How to Be a Virtual World Entrepreneur
Tuesday, March 14th 11:30 am - 12:30 pm
Glenn Thomas Dir, Producing Future
Reuben Steiger Platform Evangelist, Linden Lab
Why I chose to attend this panel:
I don't expect to learn anything new here, but I'm hoping to heckle the panelists. Actually, I don't have the energy to heckle today. I've got a slight hangover. And by slight, I mean my head feels like it's stuffed with steel wool.
The following notes are not direct quotations of what was said during the panel, except where explicitly marked. Furthermore, the notes do not represent the entirety of what was discussed during the panel, merely what I had the time to record. This means that some portions of the discussion are missing, which is why these are called "notes" and not a "transcription." I have added links in the panel notes to further comments by panelists Steiger and Ludlow.
- Focus of this panel is on worlds with user-created content, copyright/DRM-capabilities, external economic systems [hmm... sounds like Second Life
is the obvious choice here]
- Focus on Second Life because it is widely accessible, copyright control, no shards, financial transaction mechanisms
- what people are doing in SL is beginning to have an impact on real life
- Linden Lab didn't expect/predict the business opportunities/usage in SL
- SL was originally devoid of significant content... only a few of the first residents were interested in creating content... word of mouth promoted interest in user creation
- 160,000 residents of SL
- $60M of material is sold annually
- 3,000 people are making about $20k each on average annually
- economic ecosystem at play... people make the most money from organizing and business operation, for example Anshe Chung [SL real estate baron]
- LL wants to lower the barrier to entry so that ordinary people can make and sell content
- LL can't anticipate what users want, gets a lot of criticism and advice from the SL community
- the community fills vacancies in content (for example, digital genitalia produced by community)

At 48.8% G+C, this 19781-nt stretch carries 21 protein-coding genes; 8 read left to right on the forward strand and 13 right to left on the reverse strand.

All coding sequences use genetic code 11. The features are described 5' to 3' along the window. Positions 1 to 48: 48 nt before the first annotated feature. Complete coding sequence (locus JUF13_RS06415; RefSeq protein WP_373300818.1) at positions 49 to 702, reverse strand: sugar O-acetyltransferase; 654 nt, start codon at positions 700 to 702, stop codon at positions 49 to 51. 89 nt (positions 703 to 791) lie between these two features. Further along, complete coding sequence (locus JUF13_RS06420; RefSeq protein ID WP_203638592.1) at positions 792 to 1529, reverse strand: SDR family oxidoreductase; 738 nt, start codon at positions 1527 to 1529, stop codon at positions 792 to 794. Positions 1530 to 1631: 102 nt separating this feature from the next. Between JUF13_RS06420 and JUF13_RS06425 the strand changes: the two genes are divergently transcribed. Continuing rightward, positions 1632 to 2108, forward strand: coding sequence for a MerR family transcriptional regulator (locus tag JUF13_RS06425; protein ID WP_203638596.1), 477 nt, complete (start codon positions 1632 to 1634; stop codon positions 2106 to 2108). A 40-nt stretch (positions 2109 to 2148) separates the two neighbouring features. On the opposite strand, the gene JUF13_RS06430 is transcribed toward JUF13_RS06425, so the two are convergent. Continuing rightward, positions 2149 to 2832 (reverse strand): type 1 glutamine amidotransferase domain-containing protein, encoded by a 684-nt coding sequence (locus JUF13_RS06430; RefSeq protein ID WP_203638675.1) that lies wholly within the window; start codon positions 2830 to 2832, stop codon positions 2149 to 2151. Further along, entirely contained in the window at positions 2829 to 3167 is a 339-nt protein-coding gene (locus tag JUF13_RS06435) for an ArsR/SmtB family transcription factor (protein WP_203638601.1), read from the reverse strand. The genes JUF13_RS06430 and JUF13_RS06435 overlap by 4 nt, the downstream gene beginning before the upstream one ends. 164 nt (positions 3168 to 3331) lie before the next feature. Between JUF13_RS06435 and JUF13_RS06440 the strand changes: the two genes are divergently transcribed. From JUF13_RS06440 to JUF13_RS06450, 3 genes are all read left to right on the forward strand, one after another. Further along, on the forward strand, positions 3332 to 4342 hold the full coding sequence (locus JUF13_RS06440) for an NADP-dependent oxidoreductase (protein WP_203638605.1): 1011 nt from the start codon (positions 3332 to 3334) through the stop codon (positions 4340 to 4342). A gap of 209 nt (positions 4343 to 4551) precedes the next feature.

- people like Anshe are very good at setting up niche communities to cater to specific needs
- next month LL will allow "anyone to become their own Linden Lab"
- real world businesses can place products in SL
- companies are springing up to service Fortune 500 companies
- Wells Fargo paid $30000 for Stagecoach Island
- more big businesss arrangements will be announced soon
- shows trailer for the upcoming movie "Ideal World," featuring Nephilaine Protagonist
- Neph's business PixelDolls has allowed her make a living with SL
- movie to be released this Fall
- "tabloid economy" of Second Life... "naughty economy"... "underground economy" (extortion)
- shows an example of land griefing
- one of SL's fundamental problems is that there are no enforcement mechanisms... LL operates like Greek Gods intervening when they feel like it... this allows extortion and protection rackets
- a sim-crashing "nuke" sold for $400 USD [it's a weapon that causes a denial of service attack]
- sex industry is an extension of the real world sex business in some cases, SL fees are sometimes close to real world prices
- sex slave auctions (not a huge part of the economy)
- sex industry drives the economy, a lot of content is created to allow people to hook up
Question from Daniel Terdiman:
- How much does a real world recession affect the virtual world?
- no subscription fees, so little drop-off during a recession
- $50 USD can buy an entire SL wardrobe